There’s no ominous background music with this story, no Quint onboard the Orca, and no Chief Brody or Matt Hooper to save the day.
Instead, it falls to people like Doug Keller, a DNR biologist who specializes in combating invasive species. He used to spend most of his time dealing with aquatic pests like zebra mussels, Eurasian milfoil and hydrilla.
That was until recently.
Although present in Indiana for more than a decade, Asian carp were largely an Illinois issue, particularly in Chicago, where the fish had advanced to within a few miles of Lake Michigan, stymied only by underwater electrical barriers and shipping canal locks.
“We’ve seen them in our rivers and side channels, slack water areas, for a number of years,” Keller said. “But it’s really been recently that we’re seeing fairly large concentrations, especially of the silver carp, because they are so much more visible. They are the jumpers.”
Bighead carp and silver carp — two of the fish species lumped under the catch-all label of Asian carp — were imported to the southern United States in the 1970s to clean catfish farm ponds of algae. They escaped into the wild in the 1980s and moved northward through the Mississippi River system.
As filter feeders, the carp gobble microscopic plankton and can consume 5 to 20 percent of their body weight daily. Adult bigheads can weigh 100 pounds; adult silvers, about 40 pounds. By straining out this important food source, they end up competing with many native fish species. In some areas of rivers in other states, Asian carp now make up 95 percent of the biomass.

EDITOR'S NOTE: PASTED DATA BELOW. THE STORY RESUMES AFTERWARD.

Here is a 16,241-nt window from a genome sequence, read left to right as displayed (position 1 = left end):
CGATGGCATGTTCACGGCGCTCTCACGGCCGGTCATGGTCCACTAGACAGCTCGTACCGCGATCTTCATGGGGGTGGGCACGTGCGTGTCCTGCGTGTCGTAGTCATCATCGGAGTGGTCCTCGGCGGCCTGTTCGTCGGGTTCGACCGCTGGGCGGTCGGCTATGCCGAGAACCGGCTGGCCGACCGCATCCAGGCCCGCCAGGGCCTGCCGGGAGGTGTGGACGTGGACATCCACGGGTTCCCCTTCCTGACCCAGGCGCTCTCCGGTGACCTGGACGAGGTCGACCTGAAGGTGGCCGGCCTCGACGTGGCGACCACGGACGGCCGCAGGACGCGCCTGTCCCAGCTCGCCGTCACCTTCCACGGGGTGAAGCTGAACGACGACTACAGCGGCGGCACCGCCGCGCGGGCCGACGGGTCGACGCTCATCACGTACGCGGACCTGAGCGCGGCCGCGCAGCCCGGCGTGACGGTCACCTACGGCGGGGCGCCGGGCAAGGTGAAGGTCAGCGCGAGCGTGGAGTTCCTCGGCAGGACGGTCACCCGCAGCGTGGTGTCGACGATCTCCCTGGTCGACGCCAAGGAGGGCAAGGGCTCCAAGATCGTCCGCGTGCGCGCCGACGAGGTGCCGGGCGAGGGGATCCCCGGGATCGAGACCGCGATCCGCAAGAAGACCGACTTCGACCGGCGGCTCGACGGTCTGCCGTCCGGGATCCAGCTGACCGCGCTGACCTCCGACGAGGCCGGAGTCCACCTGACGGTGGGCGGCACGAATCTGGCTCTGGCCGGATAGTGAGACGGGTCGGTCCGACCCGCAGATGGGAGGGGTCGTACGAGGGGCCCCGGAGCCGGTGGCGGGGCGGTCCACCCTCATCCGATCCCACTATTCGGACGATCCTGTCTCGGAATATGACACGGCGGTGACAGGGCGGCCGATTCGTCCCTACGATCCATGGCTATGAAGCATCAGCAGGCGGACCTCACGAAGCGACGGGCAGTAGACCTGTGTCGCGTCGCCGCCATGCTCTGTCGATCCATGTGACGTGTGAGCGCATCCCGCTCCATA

Asian carp were first detected in Indiana in 1995 in the lower Wabash River. Biologists found them in small numbers during later surveys up the Wabash, most notably a 2008 research effort over a 105-mile stretch from Lafayette to the Roush Lake dam a few miles east of Huntington.
Then came Eagle Marsh.
The 705-acre restored wetland near Fort Wayne straddles two drainage systems — one flowing west into the Wabash and the other east into the Maumee River and eventually Lake Erie. The two watersheds normally don’t connect, but they have under certain flood conditions.
To bridge the divide between the watersheds, fish would have to leave the Wabash River and enter the Little River, clear two low-head dams in Huntington, enter Graham McCulloch Ditch, cross over a flooded Eagle Marsh to reach Junk Ditch, enter the St. Marys River and then the Maumee before taking off for Lake Erie.
Such a meandering journey may seem a remote threat, but it was a risk nobody wanted to ignore.
So, the DNR took the lead in 2010 by constructing a temporary barrier across a quarter-mile-wide area of Eagle Marsh. The 8-foot-tall mesh fence was completed under budget, at a cost of about $185,000.
As federal agencies led by the U.S. Army Corps of Engineers continue to evaluate a more permanent solution to the Eagle Marsh pathway, the DNR is working to educate anglers on the potential hazards of moving bait fish from one waterway to another.
One effort is to inform anglers who use cast nets to collect baitfish in areas below dams along the Wabash and its tributaries. Keller notes that the minnows of bighead and silver carp look strikingly similar to gizzard shad minnows, a common baitfish.
The message is that while it’s OK to collect and use baitfish, dumping unused live baitfish into other bodies of water is illegal and could have the added consequence of unknowingly spreading Asian Carp into new areas.
“There are still a lot of areas we can protect,” Keller said. “And the public can play a good, strong role in not allowing the spread of these things.”
It is illegal to possess the following fish and mussels alive without holding a species permit. If any of these are caught, they must be killed immediately and not returned to the water. Your cooperation is essential.
Regulations in red are new this year.
Purple text indicates an important note.